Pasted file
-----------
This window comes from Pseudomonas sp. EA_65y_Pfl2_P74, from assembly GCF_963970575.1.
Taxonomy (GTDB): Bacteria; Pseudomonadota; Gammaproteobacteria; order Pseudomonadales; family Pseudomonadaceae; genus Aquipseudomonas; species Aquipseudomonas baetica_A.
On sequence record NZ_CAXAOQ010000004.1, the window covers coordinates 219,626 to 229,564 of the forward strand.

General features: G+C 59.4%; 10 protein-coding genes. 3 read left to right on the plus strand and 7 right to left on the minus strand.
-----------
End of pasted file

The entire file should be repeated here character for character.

This window comes from Pseudomonas sp. EA_65y_Pfl2_P74, from assembly GCF_963970575.1.
Taxonomy (GTDB): Bacteria; Pseudomonadota; Gammaproteobacteria; order Pseudomonadales; family Pseudomonadaceae; genus Aquipseudomonas; species Aquipseudomonas baetica_A.
On sequence record NZ_CAXAOQ010000004.1, the window covers coordinates 219,626 to 229,564 of the forward strand.

General features: G+C 59.4%; 10 protein-coding genes. 3 read left to right on the plus strand and 7 right to left on the minus strand.